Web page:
- pines (Pinus spp.).
Salt vs sugar: which is best for making cured egg yolks?
You have to use some salt (at least 50% ratio) to cure egg yolks. However, you can also add in up to 50% sugar for a final 50% salt: 50% sugar ratio.
Not to state the obvious, but adding sugar makes the cured egg yolks sweeter whereas a pure salt cure makes them saltier. Which is better? It totally depends on how you intend to use them…
Think of a salt-cured egg yolk as pure umami, more akin to parmesan cheese. Possible uses for a purely Christmas tree salt cured egg yolk:
- grated to finish a pasta, salad, soup, etc;
- shaved or grated over steamed/cooked veggies;
- sliced thin and added on a charcuterie board.
A 50/50 salt-sugar cured egg yolk would also be perfectly suitable for a charcuterie board, but is ideal for dessert garnishes. Grate or shave it atop puddings, pies, whipped toppings, etc.
Step-by-step: how to make Christmas tree cured egg yolks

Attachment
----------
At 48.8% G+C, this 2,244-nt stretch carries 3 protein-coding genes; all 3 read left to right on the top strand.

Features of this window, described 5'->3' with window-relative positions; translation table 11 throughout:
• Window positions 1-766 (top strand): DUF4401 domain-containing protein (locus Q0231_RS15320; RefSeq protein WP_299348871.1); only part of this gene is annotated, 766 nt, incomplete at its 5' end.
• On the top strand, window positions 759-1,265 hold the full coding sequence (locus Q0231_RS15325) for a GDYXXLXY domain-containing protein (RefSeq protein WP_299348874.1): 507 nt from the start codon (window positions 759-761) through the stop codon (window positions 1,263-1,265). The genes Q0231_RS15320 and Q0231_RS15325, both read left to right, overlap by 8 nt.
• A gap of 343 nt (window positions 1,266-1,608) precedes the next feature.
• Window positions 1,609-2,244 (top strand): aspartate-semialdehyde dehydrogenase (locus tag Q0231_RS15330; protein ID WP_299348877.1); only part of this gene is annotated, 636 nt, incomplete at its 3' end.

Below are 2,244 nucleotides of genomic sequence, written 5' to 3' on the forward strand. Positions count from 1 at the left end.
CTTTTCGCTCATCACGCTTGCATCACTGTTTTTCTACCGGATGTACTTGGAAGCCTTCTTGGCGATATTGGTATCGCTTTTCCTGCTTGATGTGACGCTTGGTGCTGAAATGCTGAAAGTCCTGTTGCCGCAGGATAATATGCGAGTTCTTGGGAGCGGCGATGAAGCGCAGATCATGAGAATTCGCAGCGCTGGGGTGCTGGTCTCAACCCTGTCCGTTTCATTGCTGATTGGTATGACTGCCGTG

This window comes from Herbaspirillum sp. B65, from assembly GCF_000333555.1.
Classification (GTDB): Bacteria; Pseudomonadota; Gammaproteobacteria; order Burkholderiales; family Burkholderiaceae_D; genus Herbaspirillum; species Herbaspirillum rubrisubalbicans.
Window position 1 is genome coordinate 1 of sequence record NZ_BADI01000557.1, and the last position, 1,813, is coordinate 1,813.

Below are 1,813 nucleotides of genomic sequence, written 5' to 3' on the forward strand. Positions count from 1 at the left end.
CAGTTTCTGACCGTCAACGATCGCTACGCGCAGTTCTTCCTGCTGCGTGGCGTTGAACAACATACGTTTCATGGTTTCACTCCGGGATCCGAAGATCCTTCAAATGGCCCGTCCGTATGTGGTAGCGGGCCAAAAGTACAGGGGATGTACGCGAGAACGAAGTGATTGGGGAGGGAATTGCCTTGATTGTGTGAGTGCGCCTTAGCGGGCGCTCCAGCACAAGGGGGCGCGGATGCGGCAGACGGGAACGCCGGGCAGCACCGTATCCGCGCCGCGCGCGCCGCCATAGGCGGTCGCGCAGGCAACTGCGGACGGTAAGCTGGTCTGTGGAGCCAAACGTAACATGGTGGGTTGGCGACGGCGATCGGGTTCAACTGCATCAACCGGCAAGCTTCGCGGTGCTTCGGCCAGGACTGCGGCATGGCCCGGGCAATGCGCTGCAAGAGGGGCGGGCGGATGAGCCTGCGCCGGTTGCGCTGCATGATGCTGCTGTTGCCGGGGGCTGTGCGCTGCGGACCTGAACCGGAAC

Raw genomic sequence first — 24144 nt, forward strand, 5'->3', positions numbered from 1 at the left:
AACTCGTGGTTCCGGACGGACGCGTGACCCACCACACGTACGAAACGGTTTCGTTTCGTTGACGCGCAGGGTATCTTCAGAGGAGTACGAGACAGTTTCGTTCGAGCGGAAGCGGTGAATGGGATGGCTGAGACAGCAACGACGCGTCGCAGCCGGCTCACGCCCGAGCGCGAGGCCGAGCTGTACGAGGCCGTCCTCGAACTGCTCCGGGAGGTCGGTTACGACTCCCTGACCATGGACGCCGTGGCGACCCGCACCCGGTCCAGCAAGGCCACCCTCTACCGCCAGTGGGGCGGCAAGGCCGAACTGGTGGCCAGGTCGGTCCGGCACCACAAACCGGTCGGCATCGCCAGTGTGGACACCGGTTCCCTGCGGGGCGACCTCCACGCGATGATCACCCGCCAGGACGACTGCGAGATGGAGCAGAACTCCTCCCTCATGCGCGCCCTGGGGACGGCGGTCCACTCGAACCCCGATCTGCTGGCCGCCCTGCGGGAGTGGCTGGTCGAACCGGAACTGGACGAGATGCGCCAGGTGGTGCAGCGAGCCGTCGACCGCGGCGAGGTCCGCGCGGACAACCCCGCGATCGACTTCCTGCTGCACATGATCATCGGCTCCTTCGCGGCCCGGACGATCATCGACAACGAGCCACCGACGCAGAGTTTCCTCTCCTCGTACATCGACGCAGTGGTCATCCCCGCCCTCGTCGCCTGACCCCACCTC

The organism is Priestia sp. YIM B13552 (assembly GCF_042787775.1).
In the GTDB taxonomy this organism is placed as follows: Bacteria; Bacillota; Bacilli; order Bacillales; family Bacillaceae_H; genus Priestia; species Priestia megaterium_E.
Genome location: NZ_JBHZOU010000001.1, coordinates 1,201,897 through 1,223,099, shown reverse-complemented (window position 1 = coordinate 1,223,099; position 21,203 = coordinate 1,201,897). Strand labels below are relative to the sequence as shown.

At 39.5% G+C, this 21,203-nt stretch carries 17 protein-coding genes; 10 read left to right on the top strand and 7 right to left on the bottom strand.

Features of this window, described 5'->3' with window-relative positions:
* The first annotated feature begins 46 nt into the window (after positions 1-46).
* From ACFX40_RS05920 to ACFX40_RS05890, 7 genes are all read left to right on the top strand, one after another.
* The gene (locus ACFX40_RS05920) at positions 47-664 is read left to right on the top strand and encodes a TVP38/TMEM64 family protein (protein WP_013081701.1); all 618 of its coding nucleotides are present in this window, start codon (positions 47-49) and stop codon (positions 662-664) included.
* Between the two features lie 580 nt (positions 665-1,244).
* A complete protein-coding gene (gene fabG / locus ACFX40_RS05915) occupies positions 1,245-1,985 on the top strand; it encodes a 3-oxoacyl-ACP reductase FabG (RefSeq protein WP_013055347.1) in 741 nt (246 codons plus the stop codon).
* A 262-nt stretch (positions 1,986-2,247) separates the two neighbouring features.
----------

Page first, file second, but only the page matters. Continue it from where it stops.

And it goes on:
Here’s how to get this recipe perfect on your first attempt:
Step 1: Make conifer needle salt (and possibly sugar) + figure out quantities.
Decide whether you want:
a) savory, or
b) sweet & savory cured egg yolks.
If savory only, you just need Christmas tree salt. If you want sweet & savory cured egg yolks, you’ll also need to make Christmas tree sugar.
How much salt/sugar do you need to cure egg yolks? It depends on how many egg yolks you want to cure. We’d recommend doing a small batch your first time out, say 3-5 yolks. Then ramp up production as you see fit.
Regardless of how many egg yolks you cure, you’ll need a MINIMUM of 1/3 cup of Christmas tree salt per yolk (or 1/6 cup salt + 1/6 cup sugar if you’re doing a sweet & savory cure). That’s because you’ll be laying each yolk on a bed of salt/sugar that’s about 1/2″ deep, then burying the yolk surface in another 1/4″+ layer of salt/sugar.
Note: You can reuse the salt and sugar you use to make cured egg yolks (within reason), but it’s a good idea to keep it refrigerated if you do.
Step 2: Prepare the curing “bed.”
The curing bed is the salt or salt/sugar foundation upon which you’ll soon be laying your egg yolks. We’d recommend using a ceramic or glass baking dish for your curing bed.
Here’s how to prepare the curing bed for your egg yolks:
a. Make sure you have enough room in your dish to accommodate all of your yolks leaving at least 1/3″ between each yolk.
b. Put at least 1/2″ Christmas tree salt or salt/sugar mix in the base.